Go back to Pro Evolution Soccer 4

Written by: Rik

Date posted: May 26, 2010

Okay, a disclaimer to start with: despite the many hours I’ve spent playing this game, I haven’t played with every team and I’m not in any way claiming that these are the five ‘best’ players in the game.

Rather, these are the players who earned my respect through their performances for my favoured teams until they could do no wrong in my eyes. Instead of castigating one of them for an in-game error, I would make a mental note to put a paternal arm around one of them at the end of the match and remind them of all the good they’d done for the club. And, if it turned out the error was down to personal problems, they could stay with me and my family until everything had been sorted out.

Look, I told you this game messes with your mind after a while…


Pablo Aimar

PES: While Valencia’s squad is burdened by an assortment of fairly lumbering strikers, the presence of Aimar at the head of the midfield more than makes up for it. Blessed with awesome dribbling ability and a fair amount of pace, Aimar is the kind of player you just give the ball to in order to try and conjure a chance out of nowhere. A legend in both PES 4 and PES 5, commentator Peter Brackley seemingly has an extra level of urgency and excitement in his voice whenever he barks his name, and replicating this curious outburst by shouting it directly into the face of your human opponent upon scoring a goal is a joyous feeling indeed.

Real life: Plagued by injuries following his big-money move to Valencia from River Plate, Aimar was never quite the same legend in reality as he was in my head. Now plays for Benfica in Portugal.


Alberto Gilardino

PES: How I came to select Parma as my team of choice back in the day, I do not know, especially with the apparent paucity of attacking talent at their disposal. The only solution is to play with one up front, and if you’re going to adopt that system, then you need a man like Gilardino as your lone striker. Strong, powerful, good on the ground as well as in the air, he was the foundation upon which my sneaky (and unpopular) counter-attacking game was based, holding the ball up and bringing pacier midfield colleagues into the game, before dashing into the box to smash home another awesome goal.

Real life: After more than a goal every two games for Parma, he earned a big-money move to Milan, where he never quite reached the same goalscoring heights. Now at Fiorentina.



PES: The kind of player who makes your opponents whinge “I’m sorry, but he’s just too good”, Adriano is the kind of striker who can steamroller his way past the strongest of opposition defenders before unleashing the kind of net-busting strike that makes you want to wheel away in celebration as if you’d scored it yourself. Prior to this game, fellow Inter striker Christian Vieri was cast in a similar role, but here he’s a bit old and has stupid long hair (with an alice band) so he deserves to sit on the bench while Adriano takes the glory.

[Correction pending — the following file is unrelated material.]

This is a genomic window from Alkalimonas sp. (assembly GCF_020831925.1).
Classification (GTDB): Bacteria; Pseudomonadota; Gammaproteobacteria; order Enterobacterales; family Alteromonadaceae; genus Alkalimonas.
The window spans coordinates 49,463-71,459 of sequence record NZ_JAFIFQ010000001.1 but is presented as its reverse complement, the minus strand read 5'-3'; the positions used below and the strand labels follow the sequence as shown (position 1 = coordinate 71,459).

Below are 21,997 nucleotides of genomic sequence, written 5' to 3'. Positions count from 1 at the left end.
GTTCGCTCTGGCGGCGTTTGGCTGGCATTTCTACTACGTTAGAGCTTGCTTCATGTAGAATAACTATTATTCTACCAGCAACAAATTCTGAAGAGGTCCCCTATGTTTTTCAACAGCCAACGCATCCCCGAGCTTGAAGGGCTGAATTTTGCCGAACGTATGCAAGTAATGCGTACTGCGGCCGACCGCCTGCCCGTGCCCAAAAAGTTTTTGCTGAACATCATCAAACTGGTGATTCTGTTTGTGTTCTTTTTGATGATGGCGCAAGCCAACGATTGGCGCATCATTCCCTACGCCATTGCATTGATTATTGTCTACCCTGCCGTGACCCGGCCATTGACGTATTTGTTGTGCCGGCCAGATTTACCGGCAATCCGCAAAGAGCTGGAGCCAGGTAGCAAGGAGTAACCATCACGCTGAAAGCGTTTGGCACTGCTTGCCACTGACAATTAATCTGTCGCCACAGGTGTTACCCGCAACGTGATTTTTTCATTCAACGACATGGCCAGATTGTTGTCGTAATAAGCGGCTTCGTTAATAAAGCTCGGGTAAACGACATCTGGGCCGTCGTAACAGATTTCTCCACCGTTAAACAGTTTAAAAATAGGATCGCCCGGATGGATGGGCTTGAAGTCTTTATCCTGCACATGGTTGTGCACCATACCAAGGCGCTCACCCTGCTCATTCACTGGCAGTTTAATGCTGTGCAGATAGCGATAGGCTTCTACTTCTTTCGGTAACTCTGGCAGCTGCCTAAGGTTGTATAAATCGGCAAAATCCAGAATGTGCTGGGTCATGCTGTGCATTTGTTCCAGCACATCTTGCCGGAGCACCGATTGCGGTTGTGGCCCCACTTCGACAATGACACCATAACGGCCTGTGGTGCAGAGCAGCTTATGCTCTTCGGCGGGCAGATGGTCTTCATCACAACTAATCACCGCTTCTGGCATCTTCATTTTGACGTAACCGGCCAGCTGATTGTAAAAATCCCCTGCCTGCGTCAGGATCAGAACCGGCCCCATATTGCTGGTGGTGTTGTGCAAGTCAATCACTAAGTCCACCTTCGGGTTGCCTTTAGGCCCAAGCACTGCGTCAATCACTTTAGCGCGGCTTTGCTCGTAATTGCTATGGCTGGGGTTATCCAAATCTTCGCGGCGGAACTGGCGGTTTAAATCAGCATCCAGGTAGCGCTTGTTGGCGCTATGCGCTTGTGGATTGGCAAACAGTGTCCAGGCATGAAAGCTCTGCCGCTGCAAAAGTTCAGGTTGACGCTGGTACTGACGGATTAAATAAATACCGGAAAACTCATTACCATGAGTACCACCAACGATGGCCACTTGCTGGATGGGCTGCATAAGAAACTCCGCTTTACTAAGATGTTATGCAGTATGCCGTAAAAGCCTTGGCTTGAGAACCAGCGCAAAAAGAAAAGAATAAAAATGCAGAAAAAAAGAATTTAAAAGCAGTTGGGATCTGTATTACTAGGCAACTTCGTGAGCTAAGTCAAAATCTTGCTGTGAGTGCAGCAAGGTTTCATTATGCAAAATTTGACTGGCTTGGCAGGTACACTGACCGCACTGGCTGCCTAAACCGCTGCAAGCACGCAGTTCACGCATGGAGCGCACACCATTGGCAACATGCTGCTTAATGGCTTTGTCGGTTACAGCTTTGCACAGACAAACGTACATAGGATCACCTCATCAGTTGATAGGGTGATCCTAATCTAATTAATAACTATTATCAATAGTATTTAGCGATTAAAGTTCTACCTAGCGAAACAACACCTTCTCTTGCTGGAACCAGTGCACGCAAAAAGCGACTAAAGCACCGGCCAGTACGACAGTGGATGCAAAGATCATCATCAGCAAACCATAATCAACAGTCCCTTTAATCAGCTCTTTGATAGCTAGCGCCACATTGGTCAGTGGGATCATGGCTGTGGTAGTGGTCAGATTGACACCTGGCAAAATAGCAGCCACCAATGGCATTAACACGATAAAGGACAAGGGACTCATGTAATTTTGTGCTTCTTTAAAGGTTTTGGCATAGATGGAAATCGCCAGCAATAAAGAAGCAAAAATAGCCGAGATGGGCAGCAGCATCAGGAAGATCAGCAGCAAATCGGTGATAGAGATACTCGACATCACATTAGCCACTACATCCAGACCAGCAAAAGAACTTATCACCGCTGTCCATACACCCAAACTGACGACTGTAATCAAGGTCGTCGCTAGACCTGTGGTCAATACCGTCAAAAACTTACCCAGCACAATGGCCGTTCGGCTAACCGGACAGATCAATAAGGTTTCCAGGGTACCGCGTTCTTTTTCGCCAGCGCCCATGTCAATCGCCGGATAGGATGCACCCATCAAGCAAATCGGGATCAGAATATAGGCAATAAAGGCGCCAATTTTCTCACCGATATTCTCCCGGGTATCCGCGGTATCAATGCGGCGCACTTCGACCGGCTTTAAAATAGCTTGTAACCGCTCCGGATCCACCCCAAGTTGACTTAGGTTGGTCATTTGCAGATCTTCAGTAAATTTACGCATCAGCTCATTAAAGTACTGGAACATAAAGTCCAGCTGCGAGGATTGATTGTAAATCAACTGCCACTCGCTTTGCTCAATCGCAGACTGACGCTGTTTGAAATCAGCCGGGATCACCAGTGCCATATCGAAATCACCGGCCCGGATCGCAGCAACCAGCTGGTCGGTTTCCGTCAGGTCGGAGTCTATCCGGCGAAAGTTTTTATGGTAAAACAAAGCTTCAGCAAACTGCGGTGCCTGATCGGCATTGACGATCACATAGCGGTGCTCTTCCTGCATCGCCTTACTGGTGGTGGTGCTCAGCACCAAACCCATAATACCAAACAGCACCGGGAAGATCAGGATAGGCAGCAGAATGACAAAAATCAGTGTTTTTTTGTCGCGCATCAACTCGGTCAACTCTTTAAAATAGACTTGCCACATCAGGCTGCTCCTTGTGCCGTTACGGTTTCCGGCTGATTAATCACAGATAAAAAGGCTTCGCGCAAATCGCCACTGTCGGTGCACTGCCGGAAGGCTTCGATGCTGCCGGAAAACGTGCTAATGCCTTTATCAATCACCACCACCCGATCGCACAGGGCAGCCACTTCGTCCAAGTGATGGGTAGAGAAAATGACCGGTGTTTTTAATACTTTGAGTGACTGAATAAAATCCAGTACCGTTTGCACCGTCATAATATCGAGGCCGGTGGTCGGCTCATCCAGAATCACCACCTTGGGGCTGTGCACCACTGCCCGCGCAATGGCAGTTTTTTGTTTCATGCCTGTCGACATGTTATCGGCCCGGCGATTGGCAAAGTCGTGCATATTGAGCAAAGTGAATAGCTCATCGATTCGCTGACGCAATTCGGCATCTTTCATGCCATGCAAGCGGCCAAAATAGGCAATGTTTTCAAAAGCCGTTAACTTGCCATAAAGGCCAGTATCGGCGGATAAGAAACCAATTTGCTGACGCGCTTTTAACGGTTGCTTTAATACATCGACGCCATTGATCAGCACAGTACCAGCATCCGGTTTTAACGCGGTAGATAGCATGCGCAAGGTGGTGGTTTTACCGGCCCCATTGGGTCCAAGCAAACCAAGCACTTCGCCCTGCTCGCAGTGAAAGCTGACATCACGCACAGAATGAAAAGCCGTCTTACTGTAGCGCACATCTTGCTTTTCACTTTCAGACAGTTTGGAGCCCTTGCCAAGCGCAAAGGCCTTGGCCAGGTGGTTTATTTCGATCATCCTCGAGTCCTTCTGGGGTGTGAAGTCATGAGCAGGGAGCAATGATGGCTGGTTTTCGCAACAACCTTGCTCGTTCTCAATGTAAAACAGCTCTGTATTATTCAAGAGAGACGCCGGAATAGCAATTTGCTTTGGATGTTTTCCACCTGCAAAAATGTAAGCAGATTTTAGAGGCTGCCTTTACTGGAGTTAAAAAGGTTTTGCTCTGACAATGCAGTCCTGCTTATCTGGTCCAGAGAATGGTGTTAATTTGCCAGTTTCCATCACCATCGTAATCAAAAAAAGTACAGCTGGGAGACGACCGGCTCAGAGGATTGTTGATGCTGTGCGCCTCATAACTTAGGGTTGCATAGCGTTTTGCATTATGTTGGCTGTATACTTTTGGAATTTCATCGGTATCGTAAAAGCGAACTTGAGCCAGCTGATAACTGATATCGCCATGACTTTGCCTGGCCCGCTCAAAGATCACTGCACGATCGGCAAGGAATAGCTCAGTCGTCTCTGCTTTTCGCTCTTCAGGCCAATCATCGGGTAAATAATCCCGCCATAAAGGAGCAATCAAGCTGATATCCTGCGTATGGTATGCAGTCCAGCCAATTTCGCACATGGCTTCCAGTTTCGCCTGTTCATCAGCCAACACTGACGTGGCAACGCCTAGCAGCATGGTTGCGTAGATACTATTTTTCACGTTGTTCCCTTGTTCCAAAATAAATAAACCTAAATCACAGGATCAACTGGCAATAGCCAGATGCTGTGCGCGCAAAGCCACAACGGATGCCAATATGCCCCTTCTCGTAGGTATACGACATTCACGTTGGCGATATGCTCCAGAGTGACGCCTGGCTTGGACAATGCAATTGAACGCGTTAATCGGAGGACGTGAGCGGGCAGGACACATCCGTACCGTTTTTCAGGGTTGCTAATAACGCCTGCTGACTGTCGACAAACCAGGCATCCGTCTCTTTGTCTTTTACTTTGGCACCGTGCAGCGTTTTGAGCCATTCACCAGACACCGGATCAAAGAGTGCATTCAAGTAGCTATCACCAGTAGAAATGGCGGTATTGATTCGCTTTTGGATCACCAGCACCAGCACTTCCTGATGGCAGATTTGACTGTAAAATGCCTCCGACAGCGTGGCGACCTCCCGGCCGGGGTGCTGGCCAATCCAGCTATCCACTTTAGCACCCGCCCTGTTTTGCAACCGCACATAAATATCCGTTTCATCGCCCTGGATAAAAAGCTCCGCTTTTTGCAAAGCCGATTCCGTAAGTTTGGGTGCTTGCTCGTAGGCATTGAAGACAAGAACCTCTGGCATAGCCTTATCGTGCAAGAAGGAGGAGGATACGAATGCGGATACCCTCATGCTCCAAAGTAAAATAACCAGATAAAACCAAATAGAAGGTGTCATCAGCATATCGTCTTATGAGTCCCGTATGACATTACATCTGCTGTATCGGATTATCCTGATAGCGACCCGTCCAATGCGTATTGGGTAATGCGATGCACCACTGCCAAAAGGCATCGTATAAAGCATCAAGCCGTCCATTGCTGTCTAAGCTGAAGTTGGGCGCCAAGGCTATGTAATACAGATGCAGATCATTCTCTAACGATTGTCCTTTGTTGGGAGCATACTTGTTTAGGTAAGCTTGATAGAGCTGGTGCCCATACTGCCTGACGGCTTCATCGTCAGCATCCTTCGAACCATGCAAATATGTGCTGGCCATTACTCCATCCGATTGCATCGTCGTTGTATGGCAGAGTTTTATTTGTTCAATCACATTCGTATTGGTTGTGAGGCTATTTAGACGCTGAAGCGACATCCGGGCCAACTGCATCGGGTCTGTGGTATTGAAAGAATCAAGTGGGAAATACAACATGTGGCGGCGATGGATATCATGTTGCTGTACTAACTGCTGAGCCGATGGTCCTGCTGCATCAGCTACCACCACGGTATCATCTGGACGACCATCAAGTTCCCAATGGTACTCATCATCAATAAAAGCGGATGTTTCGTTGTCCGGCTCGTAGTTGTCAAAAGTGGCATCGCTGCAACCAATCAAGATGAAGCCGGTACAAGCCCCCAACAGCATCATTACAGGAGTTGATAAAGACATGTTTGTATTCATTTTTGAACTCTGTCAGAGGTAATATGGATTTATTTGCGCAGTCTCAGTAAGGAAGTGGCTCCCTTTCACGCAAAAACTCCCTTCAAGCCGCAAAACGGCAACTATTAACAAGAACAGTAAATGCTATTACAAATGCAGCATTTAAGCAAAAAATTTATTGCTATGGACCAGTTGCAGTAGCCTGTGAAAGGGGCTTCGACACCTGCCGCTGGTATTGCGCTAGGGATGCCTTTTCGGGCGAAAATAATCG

Real life: After appearing on the packaging for PES 6, Adriano went off the rails somewhat, ending up back in Brazil following reports of alcoholism and other personal problems. Ah, if only he could have stayed with me and the wife in Milan, we’d have sorted him out.


Edgar Davids

PES: The only downside to playing a 3-5-2 system in PES – which is otherwise great – is that the players in the wing-back positions tend either to be defenders who aren’t that great going forward, or midfielders who aren’t so good defensively. Oh, and whoever you pick, they’re bound to be knackered by the time you’re midway through the second half. Enter Davids, with his super-human powers of stamina, feistiness in the tackle and fearsome long-range shooting abilities.

Real life: Contrary to his performance in this game, Davids endured a largely disappointing season at Inter. Later moved to Spurs (my PES 6 team of choice) before returning to Ajax, the club at which he started his career.


 Sébastien Frey

PES: Goalkeepers are generally fairly solid in PES, and so you don’t tend to see too many of them flapping about at crosses, palming shots into their own goal or doing anything else that might cause your blood pressure to rise to dangerously high levels. In fact, you don’t really notice them too much at all in general, but whenever I play as Parma, this bloke seems to pull off the kind of blinding saves that I never noticed any of my other ‘keepers making.

Real life: Moved to Fiorentina after several years at Parma. Despite consistent form, has rarely featured for the French national team (the outrage!)